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Exploring the Student Loans Act: Hope or Hurdle

A contentious provision is that a beneficiary will commence repayment two years after the National Youth Service Corps programme. It is unrealistic. The Nigerian Graduate Report 2022 found that 58.9 per cent of HND graduates, 49.55 per cent of OND graduates, and 39.75 per cent of bachelor’s degree holders, are unemployed.
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President Bola Tinubu recently signed the Students Loans (Access to Higher Education) Bill, 2024, into law, aiming to ease the financial burden on Nigerian students. However, not everyone is celebrating. Despite its noble intentions, some critics are wary, pointing to past failures and current economic challenges.

The Act, an upgrade from its predecessor, promises to cover tuition and student welfare for a broader range of students, including those in fee-free public institutions and vocational training. It’s a move welcomed by many, including the National Association of Nigerian Students, who see it as a step in the right direction.

Yet, a major sticking point is the repayment timeline. Under the Act, beneficiaries must start repaying their loans two years after completing the National Youth Service Corps program. This has sparked concerns, especially considering Nigeria’s staggering unemployment rates. According to recent reports, a significant percentage of graduates remain jobless years after completing their education.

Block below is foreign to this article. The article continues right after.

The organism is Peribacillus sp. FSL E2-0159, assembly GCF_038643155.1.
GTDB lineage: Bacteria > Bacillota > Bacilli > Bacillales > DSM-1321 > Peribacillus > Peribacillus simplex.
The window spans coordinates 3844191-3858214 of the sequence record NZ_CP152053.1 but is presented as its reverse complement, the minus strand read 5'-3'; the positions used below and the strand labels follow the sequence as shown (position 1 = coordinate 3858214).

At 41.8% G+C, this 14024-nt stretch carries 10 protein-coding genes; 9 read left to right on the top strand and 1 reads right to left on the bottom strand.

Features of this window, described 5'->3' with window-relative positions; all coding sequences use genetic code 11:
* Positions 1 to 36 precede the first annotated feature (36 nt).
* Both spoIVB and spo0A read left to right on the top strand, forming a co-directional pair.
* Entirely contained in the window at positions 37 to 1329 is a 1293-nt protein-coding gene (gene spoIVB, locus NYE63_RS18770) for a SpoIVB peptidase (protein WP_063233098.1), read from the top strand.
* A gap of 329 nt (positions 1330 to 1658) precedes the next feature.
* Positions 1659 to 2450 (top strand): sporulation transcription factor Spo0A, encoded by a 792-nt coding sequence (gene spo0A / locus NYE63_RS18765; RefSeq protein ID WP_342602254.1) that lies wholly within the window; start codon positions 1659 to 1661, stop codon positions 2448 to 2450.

Comparisons to the student loan crisis in the United States, where debt has reached a staggering $1.7 trillion, add weight to these concerns. Additionally, Nigeria’s history of corruption and mismanagement raises doubts about the effectiveness of such schemes.

In essence, while the Student Loans Act offers hope for many Nigerian students, its success hinges on addressing crucial issues like unemployment and ensuring transparency in loan management. Without these safeguards, the Act risks repeating the failures of past initiatives.

After thoughts

It’s clear that addressing the challenges of education financing in Nigeria requires a multi-faceted approach. While the Student Loans Act is a step forward, it’s essential to consider additional measures to support graduates in finding employment and ensuring the responsible management of loan funds. Collaborative efforts between government, educational institutions, and private sectors may offer solutions that go beyond financial aid to create a more sustainable and equitable education system for all Nigerians.

Building a sustainable education financing system in Nigeria requires addressing systemic issues beyond just loan provisions. This could involve investing in vocational training programs to equip students with practical skills for the job market, fostering entrepreneurship opportunities to create employment, and improving the overall business environment to attract investments and spur economic growth.

Additionally, enhancing transparency and accountability in government spending, as well as promoting financial literacy among students, can help prevent misuse of loan funds and empower individuals to make informed financial decisions. If we adopt a comprehensive approach that addresses both the immediate needs and underlying challenges, Nigeria can strive towards a brighter future for its students and the nation as a whole.

Tertiary education is witnessing a transformative shift with the Nigeria Education Loan Fund announcing that over 60,000 students have applied for its interest-free student loans, with successful applications surpassing 30,000. This milestone marks a groundbreaking achievement in the Fourth Republic. Yet, the initiative’s lasting impact hinges on its ability to be sustained over time.


The repealed Student Loan Act, 2023, had some challenges bordering on governance and management, purpose of the loans, eligibility criteria for applicants, method of application, repayment provisions, and recovery of the loans.